Managing memory safely inside closures

November 4, 2017

Memory management has been always an issue in the era before ARC, many of the current iOS devs. didn't have to get their hands dirty with retain, alloc and release messages, but still there are many use cases where memory leaks might occur, leading to an increased memory foot print or dangling pointers and eventually crashes, a common scenario   leaks often occur is within "Blocks" or as called in swift "Closures", where I will explain it and give some hints of how to avoid it in the next lines.

 

Memory Management Basics

 

Memory in iOS is managed through using concept of "Reference Counting" where memory chunks (corresponding to a class instance) are reserved to the app as long as there is at least one strong reference to it (e.g. through a property or a var), this is managed through ARC which holds the info about how many the number of references for this instance and increases or decreases the count accordingly and once the count reaches 0, the ARC frees up this memory chunk and make it available for use again.

 

 

Real-World Example

 

lets check this practically through the classical example of employee and company, so create a new playground and create two classes "employee" and "company

 

Now create an instance of Employee class, this makes the retainCount of this instance = 1

Create an instance Company class and add employeeA in its employeesArray, now employeeA Instance has 2 strong references to it and companyX instance has 1 strong reference.

now add a property to the Employee class , which would identify the company this employee belongs to 

and assign companyX to employeeA, this will make companyX has a retainCount of 2 

this is an example of a very common retain cycle, try now to wrap them in a do block (notice how the init and deinit logs are handy) and it will show that the instances are not deallocated, but only initialised.

 

Console output:

in order to resolve this cycle, just add weak or unowned beside the company property, personally I tend to use weak more often, since it is safer, you can read more about the weak and unowned here.

now notice the console output

Wooho, now everything works as expected and the cycle is resolved, hopefully this refreshed your memory about how memory management works generally in CocoaTouch, now lets jump to the main topic today which is about Closures.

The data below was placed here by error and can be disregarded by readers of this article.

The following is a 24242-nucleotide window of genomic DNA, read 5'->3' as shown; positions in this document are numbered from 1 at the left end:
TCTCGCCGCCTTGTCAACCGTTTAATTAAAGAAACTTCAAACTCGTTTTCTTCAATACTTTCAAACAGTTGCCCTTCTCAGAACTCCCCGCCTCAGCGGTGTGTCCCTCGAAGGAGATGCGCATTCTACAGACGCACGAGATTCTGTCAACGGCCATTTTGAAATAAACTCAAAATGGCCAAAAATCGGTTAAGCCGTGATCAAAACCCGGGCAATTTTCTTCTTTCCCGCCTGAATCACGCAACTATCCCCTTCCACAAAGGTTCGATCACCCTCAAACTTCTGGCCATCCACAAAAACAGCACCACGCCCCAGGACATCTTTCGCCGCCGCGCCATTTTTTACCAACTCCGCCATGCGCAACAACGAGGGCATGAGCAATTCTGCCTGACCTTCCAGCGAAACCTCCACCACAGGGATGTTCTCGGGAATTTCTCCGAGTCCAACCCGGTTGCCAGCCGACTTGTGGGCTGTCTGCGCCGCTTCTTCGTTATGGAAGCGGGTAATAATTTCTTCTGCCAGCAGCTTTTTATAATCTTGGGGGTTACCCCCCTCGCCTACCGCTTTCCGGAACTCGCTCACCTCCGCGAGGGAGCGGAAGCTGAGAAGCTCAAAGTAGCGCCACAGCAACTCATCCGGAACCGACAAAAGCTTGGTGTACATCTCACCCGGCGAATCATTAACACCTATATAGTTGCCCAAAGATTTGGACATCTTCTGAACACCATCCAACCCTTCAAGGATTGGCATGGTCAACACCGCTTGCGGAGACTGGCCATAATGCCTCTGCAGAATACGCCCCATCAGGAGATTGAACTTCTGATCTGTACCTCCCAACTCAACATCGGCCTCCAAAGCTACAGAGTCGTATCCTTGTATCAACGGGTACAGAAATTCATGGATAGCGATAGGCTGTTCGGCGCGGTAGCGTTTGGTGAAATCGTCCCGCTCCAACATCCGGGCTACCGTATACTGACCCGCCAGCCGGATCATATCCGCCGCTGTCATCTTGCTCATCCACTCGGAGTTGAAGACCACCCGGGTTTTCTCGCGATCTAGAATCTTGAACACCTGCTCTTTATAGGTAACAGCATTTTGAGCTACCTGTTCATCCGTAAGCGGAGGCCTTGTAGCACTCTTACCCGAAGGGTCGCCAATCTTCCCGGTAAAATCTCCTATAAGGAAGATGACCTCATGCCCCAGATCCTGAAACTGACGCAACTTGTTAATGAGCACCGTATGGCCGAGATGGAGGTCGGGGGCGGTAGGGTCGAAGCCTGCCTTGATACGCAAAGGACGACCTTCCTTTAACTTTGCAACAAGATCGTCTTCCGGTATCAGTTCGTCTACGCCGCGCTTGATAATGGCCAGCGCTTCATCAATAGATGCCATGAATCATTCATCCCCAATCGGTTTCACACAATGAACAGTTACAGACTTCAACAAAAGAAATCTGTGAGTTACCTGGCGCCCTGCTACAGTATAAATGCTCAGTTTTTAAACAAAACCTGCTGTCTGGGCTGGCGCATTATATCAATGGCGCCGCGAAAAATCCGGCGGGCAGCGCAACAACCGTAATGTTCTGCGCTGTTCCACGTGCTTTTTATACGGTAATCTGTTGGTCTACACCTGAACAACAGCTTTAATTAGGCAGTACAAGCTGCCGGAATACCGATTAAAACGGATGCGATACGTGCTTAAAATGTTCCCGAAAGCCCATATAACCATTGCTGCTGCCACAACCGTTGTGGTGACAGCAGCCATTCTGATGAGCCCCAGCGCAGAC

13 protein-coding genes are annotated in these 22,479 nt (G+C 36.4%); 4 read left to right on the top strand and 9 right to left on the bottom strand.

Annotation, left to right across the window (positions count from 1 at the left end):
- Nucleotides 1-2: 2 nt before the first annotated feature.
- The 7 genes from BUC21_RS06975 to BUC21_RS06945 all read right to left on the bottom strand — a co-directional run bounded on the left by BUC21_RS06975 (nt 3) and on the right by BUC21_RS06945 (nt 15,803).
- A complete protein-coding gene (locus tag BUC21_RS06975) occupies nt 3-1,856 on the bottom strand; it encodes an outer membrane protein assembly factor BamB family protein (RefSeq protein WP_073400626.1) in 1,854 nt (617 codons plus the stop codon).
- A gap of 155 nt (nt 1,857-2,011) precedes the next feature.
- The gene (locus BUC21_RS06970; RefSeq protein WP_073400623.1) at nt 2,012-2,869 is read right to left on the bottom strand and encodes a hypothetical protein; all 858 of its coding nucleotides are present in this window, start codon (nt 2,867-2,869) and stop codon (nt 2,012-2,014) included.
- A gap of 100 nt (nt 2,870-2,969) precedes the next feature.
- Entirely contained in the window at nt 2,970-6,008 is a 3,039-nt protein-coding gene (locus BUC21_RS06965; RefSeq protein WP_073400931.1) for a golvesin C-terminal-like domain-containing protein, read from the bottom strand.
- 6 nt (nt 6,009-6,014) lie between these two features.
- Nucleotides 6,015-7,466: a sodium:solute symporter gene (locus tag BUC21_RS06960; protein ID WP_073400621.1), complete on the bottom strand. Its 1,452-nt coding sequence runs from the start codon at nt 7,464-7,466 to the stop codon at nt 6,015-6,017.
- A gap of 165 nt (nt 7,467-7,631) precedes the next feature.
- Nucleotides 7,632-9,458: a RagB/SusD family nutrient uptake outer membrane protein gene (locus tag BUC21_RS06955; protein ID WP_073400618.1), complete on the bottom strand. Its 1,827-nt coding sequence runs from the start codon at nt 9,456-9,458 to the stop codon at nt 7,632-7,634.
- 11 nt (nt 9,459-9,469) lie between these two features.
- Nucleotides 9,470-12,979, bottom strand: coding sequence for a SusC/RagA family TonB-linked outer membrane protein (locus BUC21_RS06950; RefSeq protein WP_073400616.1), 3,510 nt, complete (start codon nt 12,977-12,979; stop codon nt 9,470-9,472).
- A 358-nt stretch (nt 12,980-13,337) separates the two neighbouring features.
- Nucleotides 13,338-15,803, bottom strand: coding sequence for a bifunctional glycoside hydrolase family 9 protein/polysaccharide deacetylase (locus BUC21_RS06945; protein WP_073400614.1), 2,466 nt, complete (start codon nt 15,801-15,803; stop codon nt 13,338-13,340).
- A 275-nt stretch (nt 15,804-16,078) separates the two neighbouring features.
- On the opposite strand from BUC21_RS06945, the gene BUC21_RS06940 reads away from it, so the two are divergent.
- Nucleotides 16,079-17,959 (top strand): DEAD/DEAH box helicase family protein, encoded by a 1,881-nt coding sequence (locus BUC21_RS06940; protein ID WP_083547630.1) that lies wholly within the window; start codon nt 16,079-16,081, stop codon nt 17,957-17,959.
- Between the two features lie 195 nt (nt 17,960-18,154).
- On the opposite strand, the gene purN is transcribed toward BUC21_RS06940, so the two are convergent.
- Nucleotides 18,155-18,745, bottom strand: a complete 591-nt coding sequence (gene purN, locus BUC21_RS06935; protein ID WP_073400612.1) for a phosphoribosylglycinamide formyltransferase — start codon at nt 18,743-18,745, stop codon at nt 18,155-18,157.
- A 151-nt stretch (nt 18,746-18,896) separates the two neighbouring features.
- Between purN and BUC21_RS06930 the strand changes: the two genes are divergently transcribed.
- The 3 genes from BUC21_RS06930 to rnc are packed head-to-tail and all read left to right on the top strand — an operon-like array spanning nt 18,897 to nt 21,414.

Closures or Blocks

Blocks or Closures are awesome but unfortunately they are very good candidates for memory leaks, as there are 2 issues which normally could be faced :

 

1- RetainCycle: through having strong reference from the closure to the objects it encloses has a reference to the block already

e.g. add a lazy var block property to the employee class

then call block() from employeeA instance

 and notice from the console that 

doesn't get called anymore which means that there is a retain cycle here.

 

2- Memory Occupancy/ Wrong Behaviour: when an async call (e.g. GCD ) returns after a delay and another action already happened in progress, causing a wrong behaviour.

As you can notice in the code snippet above, if you some tracking might not be valid anymore.

 

captureList the famous solution for most of the closure problem is to have a of the objects it encloses and references it, for example

this will solve the retain cycle problem. 

 

However, this was a never-ending discussion with my former team mate for multiple months as he had this philosophy of weakfying every self to be safe before executing the block then make a strong reference to it inside the block, my issue here was that I don't believe in useless extra code, specially that many times you need to have strong references for some calls (e.g tracking or updating shared data) or a UIViewAnimationBlock. so I was against it using as a rule of thumb.

 

Avoiding memory leaks

  • Use structs and not classes unless you really need referencing, after all it avoids memory reference so less to worry about leaks.

  • Use weak when two classes reference each other to break a retain cycle.

  • When a closure is a class property, make sure to capture [weak self] or any other object which will be used inside it , if it might cause a retain cycle. However to avoid crashes from having the captured object de-allocated , make sure to guard it before using it inside the block.

  • Add to the  init() and deinit()method with a meaningful message as in the example above, as it is very useful when debugging.

  • Make it a habit to alway use the amazing VisualMemoryGraphDebugger in Xcode to detect retain cycles, before making a commit.

BONUS: Stack & Heap

Normally It shouldn't be bothered about where the memory allocated physically, however understanding it, will also be helpful when writing code to make better decisions of which data structure to use in case dealing with performance sensitive one.


so briefly speaking Stack is the segment of the memory where local variables are stored (e.g. ones used in a function) and data structures of known size (e.g. Int) at compile-time, they are fast to access and relatively

cheap compared to Heap, in swift the value types (struct and enum) are stored on a Stack.

 

Heap is the segment of the memory where dynamic allocation happens at run-time,  reference types (e.g class) are allocated and deallocated on Heap according to the referenceCount as mentioned earlier.

 

 

 

 

 

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